You have a lot of good matchups in terms of how things line up, and do some powerful things. The reason this isn’t a top deck is that your powerful things aren’t quite up to the level of the competition, and being well-positioned doesn’t fully make up for it. But that doesn’t mean there isn’t room for improvement, or for things to move in this deck’s favor.
Sideboarding and matchups:
This matchup is good for you. You have Thought Erasure to break up Fires of Invention and help stop Teferi, Time Raveler, and your cards meaningfully interact with their big creatures. Vantress Gargoyle costs only two mana and trades with all their blue flyers. Drown in the Lock trades with anything. Without a Fires of Invention, their deck is not fast enough to prevent you from reacting. Given time to react, you can easily overpower them, as they only have so many key threats and you can answer all of them and then pull ahead with Into the Story and Lochmere Serpent. Enter the God-Eternals can hit Sphinx of Foresight, so in practice it’s often quite good even though it seems out of place.
Sideboarding means having more discard and preparing for fighting against Mystical Dispute. Disdainful Stroke is in the sideboard because it is the best counter here. Games develop slowly and you’re putting in more discard, so you do not need Merfolk Secretkeeper.
In: +2 Disdainful Stroke +2 Duress
Out: -3 Merfolk Secretkeeper -1 Enter the God-Eternals
You can also bring in Mystical Dispute if you wish, but it is not required. Enter the God-Eternals can hit Legion Warboss or Sphinx of Foresight, so it’s fine to leave in. You’ll see the theme develop that you always have plenty of cards to bring in, and not much that must come out.
If you wanted to improve matters further, you could add more copies of Disdainful Stroke, which would be marginally better than whatever you cut, but mostly you’re already where you want to be.
This matchup also favors you. If they get their engine online they do get to pull ahead and dominate the game, but if they don’t establish it quickly the long game is yours and everything they do costs a lot more mana for what they get than everything you do. Them playing small ball doesn’t do enough to matter. You can trade off with and remove everything worrisome so long as they don’t get Trail of Crumbs going. If they do, then you have to rapidly pull ahead and close out the game quickly. You’re better at doing that than you look, but sometimes it isn’t possible. Don’t be afraid to use Merfolk Secretkeeper or Thought Erasure unless they have both Trail of Crumbs and Witch’s Oven but don’t have Caldron Familiar.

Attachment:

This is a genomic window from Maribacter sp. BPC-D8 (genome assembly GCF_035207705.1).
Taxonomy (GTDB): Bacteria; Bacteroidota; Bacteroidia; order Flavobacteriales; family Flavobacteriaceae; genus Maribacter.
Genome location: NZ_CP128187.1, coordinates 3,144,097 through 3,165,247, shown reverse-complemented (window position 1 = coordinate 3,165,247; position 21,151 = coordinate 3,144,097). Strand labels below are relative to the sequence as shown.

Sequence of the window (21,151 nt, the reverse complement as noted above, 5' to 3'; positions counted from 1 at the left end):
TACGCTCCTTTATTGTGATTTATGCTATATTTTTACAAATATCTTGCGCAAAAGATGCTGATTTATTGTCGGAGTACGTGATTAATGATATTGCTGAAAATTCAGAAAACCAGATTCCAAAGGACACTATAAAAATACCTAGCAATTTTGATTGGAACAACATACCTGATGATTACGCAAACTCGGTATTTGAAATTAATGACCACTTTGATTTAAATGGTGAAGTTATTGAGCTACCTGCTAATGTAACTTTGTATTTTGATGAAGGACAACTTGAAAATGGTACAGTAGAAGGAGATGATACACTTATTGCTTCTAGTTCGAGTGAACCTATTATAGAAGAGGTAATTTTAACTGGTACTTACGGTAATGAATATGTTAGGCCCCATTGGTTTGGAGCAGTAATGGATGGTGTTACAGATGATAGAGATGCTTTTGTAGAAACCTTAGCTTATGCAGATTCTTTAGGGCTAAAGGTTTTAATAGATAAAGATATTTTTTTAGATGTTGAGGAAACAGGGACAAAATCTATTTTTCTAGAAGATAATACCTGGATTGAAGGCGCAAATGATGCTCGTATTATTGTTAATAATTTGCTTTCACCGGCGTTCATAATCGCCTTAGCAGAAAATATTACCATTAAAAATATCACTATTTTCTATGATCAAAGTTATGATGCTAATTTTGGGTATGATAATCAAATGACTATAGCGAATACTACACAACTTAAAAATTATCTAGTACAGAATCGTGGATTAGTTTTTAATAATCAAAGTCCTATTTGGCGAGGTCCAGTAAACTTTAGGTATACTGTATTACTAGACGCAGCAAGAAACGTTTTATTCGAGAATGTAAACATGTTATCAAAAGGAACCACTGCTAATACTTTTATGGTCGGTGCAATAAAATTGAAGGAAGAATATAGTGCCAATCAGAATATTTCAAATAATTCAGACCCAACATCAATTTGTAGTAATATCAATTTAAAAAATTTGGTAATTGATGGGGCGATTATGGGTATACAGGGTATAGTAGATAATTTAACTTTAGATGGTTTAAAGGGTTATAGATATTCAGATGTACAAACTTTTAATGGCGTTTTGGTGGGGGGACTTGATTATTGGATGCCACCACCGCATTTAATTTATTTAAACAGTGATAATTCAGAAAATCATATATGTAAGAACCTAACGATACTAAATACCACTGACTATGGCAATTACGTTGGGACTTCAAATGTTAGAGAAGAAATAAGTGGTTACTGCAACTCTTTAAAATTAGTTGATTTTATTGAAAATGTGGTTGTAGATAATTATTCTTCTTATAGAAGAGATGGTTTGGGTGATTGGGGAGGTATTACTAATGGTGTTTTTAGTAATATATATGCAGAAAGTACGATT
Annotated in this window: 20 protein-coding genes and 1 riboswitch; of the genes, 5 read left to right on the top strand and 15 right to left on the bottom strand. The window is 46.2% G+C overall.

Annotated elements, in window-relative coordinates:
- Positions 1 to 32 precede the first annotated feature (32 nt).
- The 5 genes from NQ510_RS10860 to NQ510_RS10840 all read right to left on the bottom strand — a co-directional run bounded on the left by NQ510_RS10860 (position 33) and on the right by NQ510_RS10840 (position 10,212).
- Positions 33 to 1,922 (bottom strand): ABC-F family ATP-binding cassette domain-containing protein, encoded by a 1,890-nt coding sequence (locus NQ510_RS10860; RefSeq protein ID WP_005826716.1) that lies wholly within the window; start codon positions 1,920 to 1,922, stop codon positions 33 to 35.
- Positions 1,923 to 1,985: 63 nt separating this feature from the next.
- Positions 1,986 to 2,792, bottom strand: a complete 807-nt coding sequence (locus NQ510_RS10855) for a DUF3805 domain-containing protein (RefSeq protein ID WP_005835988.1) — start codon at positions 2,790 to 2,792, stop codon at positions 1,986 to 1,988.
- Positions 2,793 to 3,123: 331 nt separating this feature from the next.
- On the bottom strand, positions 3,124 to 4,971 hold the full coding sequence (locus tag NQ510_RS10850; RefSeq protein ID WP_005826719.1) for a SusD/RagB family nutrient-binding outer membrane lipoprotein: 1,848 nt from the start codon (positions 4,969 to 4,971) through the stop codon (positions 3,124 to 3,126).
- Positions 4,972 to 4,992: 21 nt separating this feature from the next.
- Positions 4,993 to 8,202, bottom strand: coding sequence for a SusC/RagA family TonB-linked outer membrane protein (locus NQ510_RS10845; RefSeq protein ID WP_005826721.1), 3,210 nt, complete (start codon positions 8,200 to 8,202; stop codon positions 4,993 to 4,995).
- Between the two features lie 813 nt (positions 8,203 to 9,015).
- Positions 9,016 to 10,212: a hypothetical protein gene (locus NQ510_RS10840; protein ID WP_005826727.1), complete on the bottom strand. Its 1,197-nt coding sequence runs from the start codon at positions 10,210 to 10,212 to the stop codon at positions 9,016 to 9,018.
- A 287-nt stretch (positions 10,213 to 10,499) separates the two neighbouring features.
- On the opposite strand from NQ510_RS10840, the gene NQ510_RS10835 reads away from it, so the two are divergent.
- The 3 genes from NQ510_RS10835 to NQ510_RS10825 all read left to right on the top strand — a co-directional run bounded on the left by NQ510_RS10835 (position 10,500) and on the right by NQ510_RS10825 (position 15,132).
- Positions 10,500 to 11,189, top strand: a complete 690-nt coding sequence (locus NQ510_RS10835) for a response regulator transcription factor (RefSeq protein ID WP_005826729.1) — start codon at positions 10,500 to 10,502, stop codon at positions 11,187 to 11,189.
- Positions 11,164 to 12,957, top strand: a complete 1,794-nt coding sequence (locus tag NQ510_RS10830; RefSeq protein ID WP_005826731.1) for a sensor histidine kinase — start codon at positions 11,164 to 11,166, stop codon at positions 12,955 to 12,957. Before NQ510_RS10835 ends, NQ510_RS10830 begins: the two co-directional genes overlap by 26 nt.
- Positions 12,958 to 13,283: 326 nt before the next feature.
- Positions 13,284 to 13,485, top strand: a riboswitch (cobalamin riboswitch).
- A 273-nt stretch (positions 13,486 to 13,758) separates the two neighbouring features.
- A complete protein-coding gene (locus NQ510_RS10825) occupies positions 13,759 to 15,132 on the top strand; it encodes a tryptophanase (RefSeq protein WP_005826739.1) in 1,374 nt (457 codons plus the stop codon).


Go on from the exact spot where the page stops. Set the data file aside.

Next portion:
Exactly how to board depends on their version, but mostly you want to use Duress to shore up and ensure they don’t get a Trail of Crumbs.
In: +2 Duress +1 Noxious Grasp or Enter the God-Eternals depending on version
Out: -3 Merfolk Secretkeeper
You could board something specialized like Sorcerous Spyglass if you wanted to, or Cry of the Carnarium, but I don’t think those cards provide major upgrades to what you already have.
Your worries are Nissa, Who Shakes the World and Nightpack Ambusher, since if they can establish either of those they can run away with things. Vantress Gargoyle and Thought Erasure are great ways to move first without lowering your shields, as are end step Lochmere Serpents. While I haven’t played the matchup since the deck was not popular when I was testing Dimir and I never ran into it, I like where we are here quite a bit. We start with this…
In: +2 Negate +2 Mystical Dispute +2 Noxious Grasp +2 Duress
Out: -2 Enter the God-Eternals -3 Merfolk Secretkeeper
And now we’re at 63 and love all our cards. What to cut? It seems crazy (for example) to not add Negate or cut copies of Thought Collapse or Vantress Gargoyle. But you have to do something that seems crazy one way or another. Think of this as building your deck during boarding, depending on how your opponent is playing, and what tools you think are most valuable.